Morning Report: Dissecting the FOMC minutes 1/4/18

Vital Statistics:

Last Change
S&P Futures 2718.8 7.8
Eurostoxx Index 389.3 0.9
Oil (WTI) 60.8 0.4
US dollar index 85.7 -0.2
10 Year Govt Bond Yield 2.48%
Current Coupon Fannie Mae TBA 102.375
Current Coupon Ginnie Mae TBA 103.25
30 Year Fixed Rate Mortgage 3.91

Stocks are higher this morning on no real news. Bonds and MBS are down.

There is some labor data this morning. Initial Jobless Claims came in at 250k last week, while job cuts in December were 32,423 in December, according to outplacement firm Challenger, Gray and Christmas. This is the lowest year for job cuts since 1990. Finally, the ADP employment report showed 250,000 jobs created in December, which came in well above the consensus number of 188,000. Tomorrow’s jobs report is looking for 190,000. Mark Zandi, chief economist of Moody’s Analytics, said, “The job market ended the year strongly. Robust Christmas sales prompted retailers and delivery services to add to their payrolls. The tight labor market will get even tighter, raising the specter that it will overheat.”

Regarding Zandi’s comment about overheating: there are certainly labor shortages, and perhaps the slew of year end bonuses given out by employers are signaling wage growth ahead. So far, wage growth has been faster than the official inflation estimates, but not by much.

There was nothing earth-shattering in the FOMC minutes, (the bond market didn’t move at all on the release) however the prospect of tax reform did cause some members to take up their estimates for interest rates going forward. The FOMC did expect tax reform to boost growth this year, which accounts for the increase in their GDP forecast for 2019 to 2.5% from 2.1%. They consider the labor market to be generally strong, especially for unskilled entry-level workers, where we are seeing some wage growth. Some firms are coping with a tight labor market by raising wages, while others are using more flexible working arrangements. Some are spending money on productivity-improving technology in lieu of raising compensation.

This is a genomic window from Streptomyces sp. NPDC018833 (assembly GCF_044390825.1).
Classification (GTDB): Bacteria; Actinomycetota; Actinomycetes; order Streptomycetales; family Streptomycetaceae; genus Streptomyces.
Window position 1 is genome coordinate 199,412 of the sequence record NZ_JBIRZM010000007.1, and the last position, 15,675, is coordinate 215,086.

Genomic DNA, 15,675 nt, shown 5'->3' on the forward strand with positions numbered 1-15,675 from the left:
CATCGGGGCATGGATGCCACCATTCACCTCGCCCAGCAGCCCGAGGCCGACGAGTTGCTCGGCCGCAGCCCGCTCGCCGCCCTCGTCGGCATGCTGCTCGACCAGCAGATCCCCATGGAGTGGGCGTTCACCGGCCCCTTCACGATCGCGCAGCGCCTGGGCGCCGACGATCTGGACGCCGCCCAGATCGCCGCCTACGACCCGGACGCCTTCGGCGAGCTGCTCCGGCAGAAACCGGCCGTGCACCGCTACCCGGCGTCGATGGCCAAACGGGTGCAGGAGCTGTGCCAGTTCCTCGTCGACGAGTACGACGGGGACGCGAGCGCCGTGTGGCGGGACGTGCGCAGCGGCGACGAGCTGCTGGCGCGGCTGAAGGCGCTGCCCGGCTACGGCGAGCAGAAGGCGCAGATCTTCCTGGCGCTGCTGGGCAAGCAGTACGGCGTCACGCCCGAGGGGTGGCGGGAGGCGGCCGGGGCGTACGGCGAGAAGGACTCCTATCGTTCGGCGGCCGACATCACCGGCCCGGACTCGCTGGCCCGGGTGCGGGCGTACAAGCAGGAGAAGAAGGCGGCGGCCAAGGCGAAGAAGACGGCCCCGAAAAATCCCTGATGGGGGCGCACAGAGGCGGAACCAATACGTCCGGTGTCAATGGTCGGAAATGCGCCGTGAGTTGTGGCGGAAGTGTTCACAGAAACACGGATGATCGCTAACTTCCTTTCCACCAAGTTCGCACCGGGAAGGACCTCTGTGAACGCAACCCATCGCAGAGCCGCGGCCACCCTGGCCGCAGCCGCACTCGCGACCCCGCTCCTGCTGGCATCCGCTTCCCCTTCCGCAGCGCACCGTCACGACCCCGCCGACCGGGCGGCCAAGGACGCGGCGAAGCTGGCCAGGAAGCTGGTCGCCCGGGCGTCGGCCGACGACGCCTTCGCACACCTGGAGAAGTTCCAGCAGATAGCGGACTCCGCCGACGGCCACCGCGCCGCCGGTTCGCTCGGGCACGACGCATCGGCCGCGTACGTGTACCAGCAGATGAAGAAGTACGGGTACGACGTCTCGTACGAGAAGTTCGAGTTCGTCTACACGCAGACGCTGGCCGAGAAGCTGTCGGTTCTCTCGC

Regarding the Fed Funds rate, we are seeing a wider dispersion in terms of opinion:  While most members were comfortable with the projected path of rates, both hawks and doves expressed concern: “A few participants indicated that they were not comfortable with the degree of additional policy tightening through the end of 2018 implied by the median projections for the federal funds rate in the December SEP. They expressed concern that such a path of increases in the policy rate, while gradual, might prove inconsistent with a sustained return of inflation to 2 percent, or that the level of the federal funds rate might already be near its current neutral value. A few other participants mentioned that they saw as appropriate a pace of additional policy tightening through the end of 2018 that was somewhat faster than that implied by the December SEP median forecast. They noted that financial conditions had not materially tightened since the removal of monetary policy accommodation began, that continued low interest rates risked financial instability in the future, or that the labor market was increasingly tight.”

The wider dispersion of opinion on the part of the FOMC is new and will be something to monitor, especially since we have a new FOMC Chairman.

We tend to take FICO scores for granted. They have been around forever, everyone pretty much understands them, and we have all sorts of data from which to backtest loan performance versus FICO. Now, some lenders are pushing FHFA to allow scores from Experian, Equifax, and Transunion for conforming loans. These alternative scoring methods tend to be a little more forgiving than FICO (which comes from Fair Issac). The FHFA is considering the suggestion, however there is always the fear that credit scoring companies could create a “race to the bottom” by becoming more lenient. The non-FICO companies launched VantageScore, which supposedly can grade 30 million more people than FICO can. Of course having competing credit score companies can open up lenders to charges of discrimination, particularly if they use different scores for different borrowers.

%d bloggers like this: